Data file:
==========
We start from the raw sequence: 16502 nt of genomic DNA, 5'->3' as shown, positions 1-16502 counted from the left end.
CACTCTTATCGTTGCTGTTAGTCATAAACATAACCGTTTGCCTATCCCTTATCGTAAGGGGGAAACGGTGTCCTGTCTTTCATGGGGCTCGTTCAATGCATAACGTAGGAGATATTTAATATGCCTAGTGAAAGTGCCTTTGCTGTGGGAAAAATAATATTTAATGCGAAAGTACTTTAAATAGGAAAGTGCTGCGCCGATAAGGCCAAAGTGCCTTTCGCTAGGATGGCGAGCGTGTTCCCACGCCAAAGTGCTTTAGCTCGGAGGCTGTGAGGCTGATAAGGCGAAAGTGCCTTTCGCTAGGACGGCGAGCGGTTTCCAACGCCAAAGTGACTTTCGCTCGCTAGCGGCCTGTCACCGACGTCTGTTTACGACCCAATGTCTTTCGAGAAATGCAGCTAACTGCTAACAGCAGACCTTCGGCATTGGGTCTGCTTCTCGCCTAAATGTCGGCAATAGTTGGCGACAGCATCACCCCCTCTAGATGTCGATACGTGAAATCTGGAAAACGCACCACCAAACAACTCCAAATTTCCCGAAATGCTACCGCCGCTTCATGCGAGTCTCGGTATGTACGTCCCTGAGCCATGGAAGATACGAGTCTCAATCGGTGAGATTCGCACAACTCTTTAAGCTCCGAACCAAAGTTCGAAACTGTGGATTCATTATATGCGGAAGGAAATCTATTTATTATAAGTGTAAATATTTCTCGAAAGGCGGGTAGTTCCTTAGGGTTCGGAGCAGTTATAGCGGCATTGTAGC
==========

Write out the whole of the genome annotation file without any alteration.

We start from the raw sequence: 16502 nt of genomic DNA, 5'->3' as shown, positions 1-16502 counted from the left end.
CACTCTTATCGTTGCTGTTAGTCATAAACATAACCGTTTGCCTATCCCTTATCGTAAGGGGGAAACGGTGTCCTGTCTTTCATGGGGCTCGTTCAATGCATAACGTAGGAGATATTTAATATGCCTAGTGAAAGTGCCTTTGCTGTGGGAAAAATAATATTTAATGCGAAAGTACTTTAAATAGGAAAGTGCTGCGCCGATAAGGCCAAAGTGCCTTTCGCTAGGATGGCGAGCGTGTTCCCACGCCAAAGTGCTTTAGCTCGGAGGCTGTGAGGCTGATAAGGCGAAAGTGCCTTTCGCTAGGACGGCGAGCGGTTTCCAACGCCAAAGTGACTTTCGCTCGCTAGCGGCCTGTCACCGACGTCTGTTTACGACCCAATGTCTTTCGAGAAATGCAGCTAACTGCTAACAGCAGACCTTCGGCATTGGGTCTGCTTCTCGCCTAAATGTCGGCAATAGTTGGCGACAGCATCACCCCCTCTAGATGTCGATACGTGAAATCTGGAAAACGCACCACCAAACAACTCCAAATTTCCCGAAATGCTACCGCCGCTTCATGCGAGTCTCGGTATGTACGTCCCTGAGCCATGGAAGATACGAGTCTCAATCGGTGAGATTCGCACAACTCTTTAAGCTCCGAACCAAAGTTCGAAACTGTGGATTCATTATATGCGGAAGGAAATCTATTTATTATAAGTGTAAATATTTCTCGAAAGGCGGGTAGTTCCTTAGGGTTCGGAGCAGTTATAGCGGCATTGTAGC